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Russian mariners protect a convoy from pirates

Russian mariners protect a convoy from pirates 14.04.2011
Text: Gudok
Photo: Large ASW ship Admiral Vinogradov. navsource.ru
Keeping on securing civilian shipping in the Gulf of Aden, Russian large ASW ship Admiral Vinogradov completes the escort of another convoy under command of Capt 2 rank Ivan Kovalev.

According to Russian Navy's press service, the convoy escorted by Admiral Vinogradov includes Russian-flagged vessel Amderma with 29 Russian crewmen on board.

Russian task force led by Admiral Vinogradov has been keeping anti-piracy watch in the Gulf of Aden since Dec 2010 protecting commercial ships from pirate attacks.

Russian Navy secures national shipping off Somali coast and in the Gulf of Aden in accordance with presidential decree issued on Sept 3, 2008, reports Russian defense ministry.

Experience shows that distant-zone warships equipped with deck-based helicopters are the most reasonable assets for anti-piracy activities. Basic method used by Russian warships is escorting of commercial convoys along prescribed routes.

Russia's safety corridor is much longer than those of multinational task force and non-aligned states. None of merchant ships has been captured within Russian corridor, in contrast to joint force's zone where another anti-piracy method is used area patrols. Russian mariners have effectively repelled several assaults and arrested a number of pirates.

Since Dec 24, 2010 these tasks are being performed by large ASW ship Admiral Vinogradov which has already escorted 52 foreign-flagged vessels and 22 ships with Russian sailors on board. Russian Navy command plans to dispatch about 5 anti-piracy task units from Northern and Pacific fleets in 2011.

This is the second mission of Admiral Vinogradov in the Gulf of Aden; it has been lasting for five months now. The previous mission was a bit shorter. At that time Pacific Fleet (PF) servicemen had spent 4 months keeping watch in tropic waters.

In accordance with Navy command, presence of Russian warships in this region will be continued in the current year. During the anti-piracy watch off the Horn of Africa, PF warships have escorted 10 international convoys.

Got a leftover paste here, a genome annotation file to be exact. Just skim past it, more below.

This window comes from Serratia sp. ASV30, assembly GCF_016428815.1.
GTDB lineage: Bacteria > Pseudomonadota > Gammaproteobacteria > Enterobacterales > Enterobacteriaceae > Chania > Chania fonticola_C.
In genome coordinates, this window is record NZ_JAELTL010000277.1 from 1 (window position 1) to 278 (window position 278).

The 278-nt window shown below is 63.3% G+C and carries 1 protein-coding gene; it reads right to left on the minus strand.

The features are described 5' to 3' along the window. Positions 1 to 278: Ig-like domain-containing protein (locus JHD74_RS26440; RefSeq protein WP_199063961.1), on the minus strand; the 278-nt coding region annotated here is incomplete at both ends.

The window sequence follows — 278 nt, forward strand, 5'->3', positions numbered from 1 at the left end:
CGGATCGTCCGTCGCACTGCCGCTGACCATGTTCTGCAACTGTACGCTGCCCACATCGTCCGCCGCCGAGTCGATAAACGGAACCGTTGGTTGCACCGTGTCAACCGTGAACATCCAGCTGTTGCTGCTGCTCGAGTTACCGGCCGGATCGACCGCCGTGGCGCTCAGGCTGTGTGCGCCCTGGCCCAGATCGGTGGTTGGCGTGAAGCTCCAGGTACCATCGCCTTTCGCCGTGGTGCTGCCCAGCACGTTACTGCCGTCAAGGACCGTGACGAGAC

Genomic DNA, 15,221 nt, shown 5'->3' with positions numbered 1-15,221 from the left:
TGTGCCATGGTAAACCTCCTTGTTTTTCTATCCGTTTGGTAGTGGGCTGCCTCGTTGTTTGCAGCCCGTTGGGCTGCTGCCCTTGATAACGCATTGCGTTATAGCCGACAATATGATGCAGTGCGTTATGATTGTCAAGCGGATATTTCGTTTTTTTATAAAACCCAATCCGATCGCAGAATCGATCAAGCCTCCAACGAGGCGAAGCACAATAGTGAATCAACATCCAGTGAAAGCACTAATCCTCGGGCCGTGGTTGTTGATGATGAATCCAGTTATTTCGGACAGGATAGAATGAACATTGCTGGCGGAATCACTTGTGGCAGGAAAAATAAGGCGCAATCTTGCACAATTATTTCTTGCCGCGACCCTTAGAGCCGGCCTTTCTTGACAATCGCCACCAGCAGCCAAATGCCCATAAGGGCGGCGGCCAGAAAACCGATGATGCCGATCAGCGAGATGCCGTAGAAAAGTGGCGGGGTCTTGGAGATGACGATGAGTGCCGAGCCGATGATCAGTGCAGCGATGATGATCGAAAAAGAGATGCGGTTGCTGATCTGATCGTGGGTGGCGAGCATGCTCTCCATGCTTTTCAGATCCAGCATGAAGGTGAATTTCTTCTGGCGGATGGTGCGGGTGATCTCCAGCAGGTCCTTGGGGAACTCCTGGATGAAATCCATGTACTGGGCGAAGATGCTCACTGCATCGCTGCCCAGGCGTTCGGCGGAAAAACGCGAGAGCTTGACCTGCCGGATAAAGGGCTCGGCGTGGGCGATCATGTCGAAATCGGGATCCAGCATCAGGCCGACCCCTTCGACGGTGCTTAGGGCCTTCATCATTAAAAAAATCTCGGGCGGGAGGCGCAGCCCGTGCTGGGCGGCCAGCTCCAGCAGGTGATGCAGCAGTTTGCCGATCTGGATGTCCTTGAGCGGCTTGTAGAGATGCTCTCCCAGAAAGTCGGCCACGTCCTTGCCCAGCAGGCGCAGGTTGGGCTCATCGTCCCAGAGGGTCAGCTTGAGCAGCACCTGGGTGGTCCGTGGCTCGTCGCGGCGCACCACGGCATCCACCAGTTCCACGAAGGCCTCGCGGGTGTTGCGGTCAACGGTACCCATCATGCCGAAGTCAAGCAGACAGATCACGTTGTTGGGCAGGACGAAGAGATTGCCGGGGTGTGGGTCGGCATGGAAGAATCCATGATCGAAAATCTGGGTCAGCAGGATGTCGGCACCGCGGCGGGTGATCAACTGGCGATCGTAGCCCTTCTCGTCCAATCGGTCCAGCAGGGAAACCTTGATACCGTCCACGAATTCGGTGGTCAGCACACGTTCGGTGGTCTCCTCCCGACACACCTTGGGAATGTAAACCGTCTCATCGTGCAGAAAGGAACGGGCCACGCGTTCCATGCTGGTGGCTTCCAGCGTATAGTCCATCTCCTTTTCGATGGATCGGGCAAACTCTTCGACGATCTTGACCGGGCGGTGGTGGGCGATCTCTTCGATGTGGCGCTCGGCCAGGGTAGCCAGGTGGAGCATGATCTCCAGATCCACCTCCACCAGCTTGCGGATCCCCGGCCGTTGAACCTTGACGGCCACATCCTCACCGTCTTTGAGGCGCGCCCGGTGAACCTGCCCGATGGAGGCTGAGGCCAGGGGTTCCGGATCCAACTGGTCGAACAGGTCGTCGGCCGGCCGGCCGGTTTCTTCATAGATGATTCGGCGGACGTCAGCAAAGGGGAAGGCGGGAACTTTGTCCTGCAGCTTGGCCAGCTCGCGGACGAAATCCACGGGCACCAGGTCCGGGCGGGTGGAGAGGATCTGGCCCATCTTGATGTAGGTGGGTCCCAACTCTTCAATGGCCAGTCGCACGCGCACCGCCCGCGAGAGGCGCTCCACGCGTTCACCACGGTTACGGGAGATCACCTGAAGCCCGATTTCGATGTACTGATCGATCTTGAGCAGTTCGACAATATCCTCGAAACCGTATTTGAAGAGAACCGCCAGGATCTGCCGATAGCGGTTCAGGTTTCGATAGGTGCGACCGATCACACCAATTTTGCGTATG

Russian defense ministry plans to form a special anti-piracy unit. Reportedly, the Navy will establish Distant Zone Command in the Indian Ocean in 2013. According to Navy Main HQ, Black Sea Fleet ships will form the basis of the new naval formation.

Soviet Navy's 5th Mediterranean and 8th Indian squadrons are prototypes for the new command. So, Russian warships will be stationed in the region on a permanent basis. Supposedly, in Syrian port Tartus which used to be a base for Soviet Mediterranean Squadron. At present, negotiations with Syria are in progress. The new squadron is planned to consist of three frigates, a refueling vessel and a sea-going salvage tug.

Experts of Sovkomflot shipping company say the piracy problem is heavily underestimated. According to the Russian shipowner, every year world economy loses somewhat $12 bln because of pirates' activities in the Gulf of Aden and near the Horn of Africa. Only in the first two months of 2011 Somali pirates had carried out 87 attacks, captured 13 vessels, and taken more than 200 hostages. In total, over 700 captive crewmembers are waiting for release now.

Today's piracy is a well-organized international business, experts say. This assumption has been proved by the fact that pirates receive precise information of a vessel's route and chase it; this could not be done without satellite systems, up-to-date equipment, and appropriate skills.

According to Rear Admiral Alexander Shtukaturov, early in 2011 number of captured ships and sailors was maximal 28 and 633 respectively. This is much related to extensive use of hijacked vessels as pirates' mother ships.

"Russian Navy command and leadership of international operations are aware of location and names of those mother ships. But this gives no advantage to anti-piracy actions. Whenever a combat vessel approaches a mother ship, pirates threaten to kill its crew. So, a commanding officer is forced to abandon any actions to protect civil crew and to attack pirates", explained Rear Admiral Alexander Shtukaturov.

Totally, in 2010 it was reported of 445 pirate attacks which are 10% more than in 2009. As a result, 53 vessels were captured, and 1 181 sailors were taken hostages. Eight crewmen were killed during pirate assaults.

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